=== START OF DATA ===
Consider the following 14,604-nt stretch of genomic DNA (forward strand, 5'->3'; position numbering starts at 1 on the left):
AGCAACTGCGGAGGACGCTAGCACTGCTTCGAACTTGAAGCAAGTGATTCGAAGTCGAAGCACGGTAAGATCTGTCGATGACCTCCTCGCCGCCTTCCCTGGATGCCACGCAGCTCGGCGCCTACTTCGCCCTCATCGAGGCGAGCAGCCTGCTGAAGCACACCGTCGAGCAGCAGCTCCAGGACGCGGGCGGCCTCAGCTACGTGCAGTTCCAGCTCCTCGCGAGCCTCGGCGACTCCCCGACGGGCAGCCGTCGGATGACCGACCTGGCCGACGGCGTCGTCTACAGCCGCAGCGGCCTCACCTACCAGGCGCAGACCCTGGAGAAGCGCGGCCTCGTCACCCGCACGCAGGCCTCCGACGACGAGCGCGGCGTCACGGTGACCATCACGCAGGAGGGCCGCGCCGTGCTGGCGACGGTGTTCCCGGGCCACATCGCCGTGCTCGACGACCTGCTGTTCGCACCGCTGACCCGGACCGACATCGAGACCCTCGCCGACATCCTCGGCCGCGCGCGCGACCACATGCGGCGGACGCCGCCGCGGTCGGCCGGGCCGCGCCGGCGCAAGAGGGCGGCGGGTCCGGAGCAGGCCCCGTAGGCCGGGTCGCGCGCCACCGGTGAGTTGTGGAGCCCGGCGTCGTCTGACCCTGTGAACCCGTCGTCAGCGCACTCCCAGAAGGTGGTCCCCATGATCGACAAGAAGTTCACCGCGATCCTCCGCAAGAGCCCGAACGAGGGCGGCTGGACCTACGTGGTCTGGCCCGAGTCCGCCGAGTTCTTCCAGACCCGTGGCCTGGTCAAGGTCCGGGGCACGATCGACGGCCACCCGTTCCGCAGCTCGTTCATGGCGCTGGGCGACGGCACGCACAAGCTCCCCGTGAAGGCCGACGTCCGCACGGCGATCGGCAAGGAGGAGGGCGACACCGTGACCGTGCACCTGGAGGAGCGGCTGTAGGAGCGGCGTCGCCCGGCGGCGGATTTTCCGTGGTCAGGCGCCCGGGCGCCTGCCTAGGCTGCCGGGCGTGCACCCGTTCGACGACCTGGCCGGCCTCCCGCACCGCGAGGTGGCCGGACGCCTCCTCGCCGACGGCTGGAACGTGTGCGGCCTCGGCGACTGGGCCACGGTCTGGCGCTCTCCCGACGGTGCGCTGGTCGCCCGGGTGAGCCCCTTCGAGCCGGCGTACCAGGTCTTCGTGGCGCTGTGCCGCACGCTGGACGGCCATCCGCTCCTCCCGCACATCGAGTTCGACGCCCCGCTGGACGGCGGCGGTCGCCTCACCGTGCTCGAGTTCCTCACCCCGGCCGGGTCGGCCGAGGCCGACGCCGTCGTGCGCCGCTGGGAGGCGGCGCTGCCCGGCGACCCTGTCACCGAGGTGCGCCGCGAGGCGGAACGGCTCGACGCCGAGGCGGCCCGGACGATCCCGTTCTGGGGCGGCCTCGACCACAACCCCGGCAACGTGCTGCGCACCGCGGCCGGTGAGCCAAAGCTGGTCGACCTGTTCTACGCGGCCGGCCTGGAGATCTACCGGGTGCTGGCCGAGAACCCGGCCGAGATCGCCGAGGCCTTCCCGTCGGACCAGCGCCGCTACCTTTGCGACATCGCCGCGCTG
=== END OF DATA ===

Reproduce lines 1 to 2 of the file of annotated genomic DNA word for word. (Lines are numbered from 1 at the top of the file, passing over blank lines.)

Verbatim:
Consider the following 14,604-nt stretch of genomic DNA (forward strand, 5'->3'; position numbering starts at 1 on the left):
AGCAACTGCGGAGGACGCTAGCACTGCTTCGAACTTGAAGCAAGTGATTCGAAGTCGAAGCACGGTAAGATCTGTCGATGACCTCCTCGCCGCCTTCCCTGGATGCCACGCAGCTCGGCGCCTACTTCGCCCTCATCGAGGCGAGCAGCCTGCTGAAGCACACCGTCGAGCAGCAGCTCCAGGACGCGGGCGGCCTCAGCTACGTGCAGTTCCAGCTCCTCGCGAGCCTCGGCGACTCCCCGACGGGCAGCCGTCGGATGACCGACCTGGCCGACGGCGTCGTCTACAGCCGCAGCGGCCTCACCTACCAGGCGCAGACCCTGGAGAAGCGCGGCCTCGTCACCCGCACGCAGGCCTCCGACGACGAGCGCGGCGTCACGGTGACCATCACGCAGGAGGGCCGCGCCGTGCTGGCGACGGTGTTCCCGGGCCACATCGCCGTGCTCGACGACCTGCTGTTCGCACCGCTGACCCGGACCGACATCGAGACCCTCGCCGACATCCTCGGCCGCGCGCGCGACCACATGCGGCGGACGCCGCCGCGGTCGGCCGGGCCGCGCCGGCGCAAGAGGGCGGCGGGTCCGGAGCAGGCCCCGTAGGCCGGGTCGCGCGCCACCGGTGAGTTGTGGAGCCCGGCGTCGTCTGACCCTGTGAACCCGTCGTCAGCGCACTCCCAGAAGGTGGTCCCCATGATCGACAAGAAGTTCACCGCGATCCTCCGCAAGAGCCCGAACGAGGGCGGCTGGACCTACGTGGTCTGGCCCGAGTCCGCCGAGTTCTTCCAGACCCGTGGCCTGGTCAAGGTCCGGGGCACGATCGACGGCCACCCGTTCCGCAGCTCGTTCATGGCGCTGGGCGACGGCACGCACAAGCTCCCCGTGAAGGCCGACGTCCGCACGGCGATCGGCAAGGAGGAGGGCGACACCGTGACCGTGCACCTGGAGGAGCGGCTGTAGGAGCGGCGTCGCCCGGCGGCGGATTTTCCGTGGTCAGGCGCCCGGGCGCCTGCCTAGGCTGCCGGGCGTGCACCCGTTCGACGACCTGGCCGGCCTCCCGCACCGCGAGGTGGCCGGACGCCTCCTCGCCGACGGCTGGAACGTGTGCGGCCTCGGCGACTGGGCCACGGTCTGGCGCTCTCCCGACGGTGCGCTGGTCGCCCGGGTGAGCCCCTTCGAGCCGGCGTACCAGGTCTTCGTGGCGCTGTGCCGCACGCTGGACGGCCATCCGCTCCTCCCGCACATCGAGTTCGACGCCCCGCTGGACGGCGGCGGTCGCCTCACCGTGCTCGAGTTCCTCACCCCGGCCGGGTCGGCCGAGGCCGACGCCGTCGTGCGCCGCTGGGAGGCGGCGCTGCCCGGCGACCCTGTCACCGAGGTGCGCCGCGAGGCGGAACGGCTCGACGCCGAGGCGGCCCGGACGATCCCGTTCTGGGGCGGCCTCGACCACAACCCCGGCAACGTGCTGCGCACCGCGGCCGGTGAGCCAAAGCTGGTCGACCTGTTCTACGCGGCCGGCCTGGAGATCTACCGGGTGCTGGCCGAGAACCCGGCCGAGATCGCCGAGGCCTTCCCGTCGGACCAGCGCCGCTACCTTTGCGACATCGCCGCGCTG